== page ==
Jenny Randerson: Wales should have its own stock exchange

by Stephen Tall on October 17, 2009

A story we didn’t get the chance to cover this week was Nick Clegg’s speech to the National Liberal Club in which he gave his personal backing to an idea being developed by Lib Dem shadow business secretary John Thurso – the potential for a system of localised stock markets across Britain:

Regional stock exchanges are one way of getting vital investment directly to small and medium-sized businesses. They could give local investors – many of whom are disillusioned with the City – an opportunity to see business grow and keep jobs in their communities.

“Too many are struggling and many viable start-ups just cannot secure the finance they need. We simply can’t rely on wheeler-dealing in London’s Square Mile to keep the country afloat. It’s high time we look at innovative ways to spread growth across the country.”

Well, the idea has found early and firm favour in Wales, where the party’s economic spoksesperson Jenny Randerson has declared her support for the idea:

John Thurso, the Liberal Democrat Shadow Business Secretary, has for some time been investigating the potential for a system of localised stock markets across the United Kingdom. This is something that Wales needs to look at as a matter of urgency.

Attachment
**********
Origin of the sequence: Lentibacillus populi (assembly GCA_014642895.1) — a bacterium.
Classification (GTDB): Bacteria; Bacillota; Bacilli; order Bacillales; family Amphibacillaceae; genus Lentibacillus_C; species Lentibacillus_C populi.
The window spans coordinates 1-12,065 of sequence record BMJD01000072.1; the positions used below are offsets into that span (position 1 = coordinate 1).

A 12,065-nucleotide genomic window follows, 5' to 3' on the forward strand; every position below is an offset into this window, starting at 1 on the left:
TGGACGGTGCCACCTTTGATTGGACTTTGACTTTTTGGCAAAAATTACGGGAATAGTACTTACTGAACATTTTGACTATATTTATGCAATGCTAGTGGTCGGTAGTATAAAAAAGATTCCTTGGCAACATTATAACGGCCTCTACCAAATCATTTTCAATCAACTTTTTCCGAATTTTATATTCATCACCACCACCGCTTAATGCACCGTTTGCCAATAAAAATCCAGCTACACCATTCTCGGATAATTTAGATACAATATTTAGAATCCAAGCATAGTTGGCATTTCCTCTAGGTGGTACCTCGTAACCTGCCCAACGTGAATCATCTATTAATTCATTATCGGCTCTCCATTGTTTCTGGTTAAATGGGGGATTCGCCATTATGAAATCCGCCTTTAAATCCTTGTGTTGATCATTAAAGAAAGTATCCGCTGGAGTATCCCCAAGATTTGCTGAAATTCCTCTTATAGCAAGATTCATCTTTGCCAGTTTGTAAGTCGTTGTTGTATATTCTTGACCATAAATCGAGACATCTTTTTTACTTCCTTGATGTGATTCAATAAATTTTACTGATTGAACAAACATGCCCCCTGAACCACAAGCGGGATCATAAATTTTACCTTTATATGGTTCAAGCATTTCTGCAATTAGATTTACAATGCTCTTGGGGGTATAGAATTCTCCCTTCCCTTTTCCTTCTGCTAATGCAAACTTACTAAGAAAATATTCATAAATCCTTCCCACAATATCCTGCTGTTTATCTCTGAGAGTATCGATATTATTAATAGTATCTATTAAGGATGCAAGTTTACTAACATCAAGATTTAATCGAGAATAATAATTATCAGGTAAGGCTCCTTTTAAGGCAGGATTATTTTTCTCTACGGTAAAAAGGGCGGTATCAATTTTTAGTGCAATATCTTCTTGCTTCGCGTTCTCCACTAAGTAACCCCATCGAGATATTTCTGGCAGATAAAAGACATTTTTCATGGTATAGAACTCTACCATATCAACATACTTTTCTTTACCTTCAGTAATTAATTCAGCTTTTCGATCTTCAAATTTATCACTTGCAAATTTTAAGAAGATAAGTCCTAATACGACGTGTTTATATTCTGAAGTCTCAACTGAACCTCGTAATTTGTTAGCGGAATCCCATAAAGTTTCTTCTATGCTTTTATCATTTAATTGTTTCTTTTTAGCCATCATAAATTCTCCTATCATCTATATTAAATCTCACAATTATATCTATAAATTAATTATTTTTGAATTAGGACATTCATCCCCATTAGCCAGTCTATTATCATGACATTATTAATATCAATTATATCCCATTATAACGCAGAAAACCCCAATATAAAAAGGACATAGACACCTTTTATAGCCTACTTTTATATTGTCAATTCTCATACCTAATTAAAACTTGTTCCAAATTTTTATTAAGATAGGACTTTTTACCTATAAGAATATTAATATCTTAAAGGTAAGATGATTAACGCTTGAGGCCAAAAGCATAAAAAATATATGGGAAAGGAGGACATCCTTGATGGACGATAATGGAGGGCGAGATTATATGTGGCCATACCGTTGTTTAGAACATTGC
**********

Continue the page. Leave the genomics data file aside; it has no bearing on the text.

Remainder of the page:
Until the 1970s, there were a number of successful “local” stock exchanges across the UK, but as the fashions of business gravitated towards big companies and away from smaller firms, these fell by the wayside. … I believe that a Welsh Stock Exchange has the potential to be far more successful, as it is more likely to tap in to thousands of people who have never played the markets but would love to invest relatively modest amounts in businesses that are close to their homes and communities.

Wales only has one FTSE 100 business and 99% of Welsh businesses are SMEs, many of whom would relish the opportunity to seek out private capital in this way. Most small firms cannot afford the costs associated with listing themselves on even the junior partners to the London Stock Exchange.

A Welsh Stock Exchange could re-create a link between local capital and local businesses, provide huge potential for small and medium sized Welsh firms to raise capital and act as stepping stones to bigger markets.

There are obviously lots of issues that need careful consideration: what the set-up expense would be, what role the Welsh and UK Governments would need to play in facilitating the development, and how any organisation would fit into current UK and international markets, but if this week has proved anything, it is that we need bold and radical ideas to transform our economy.

There will be some in politics who will dismiss this idea without even considering it. But they are usually the people who continue to hold the Welsh economy in the crippled mess it is in now.

In the coming months, I will be arguing that the Welsh Assembly Government needs to look at this proposal, in consultation with Welsh business, and examine its viability.

There are considerable hurdles to overcome, not least the fact that any scheme would need the approval of the FSA. But business and government may find that such an idea has the potential to transform the Welsh economy, and play a part in creating the conditions that Welsh businesses have been crying out for.

You can read Jenny’s article in full here.

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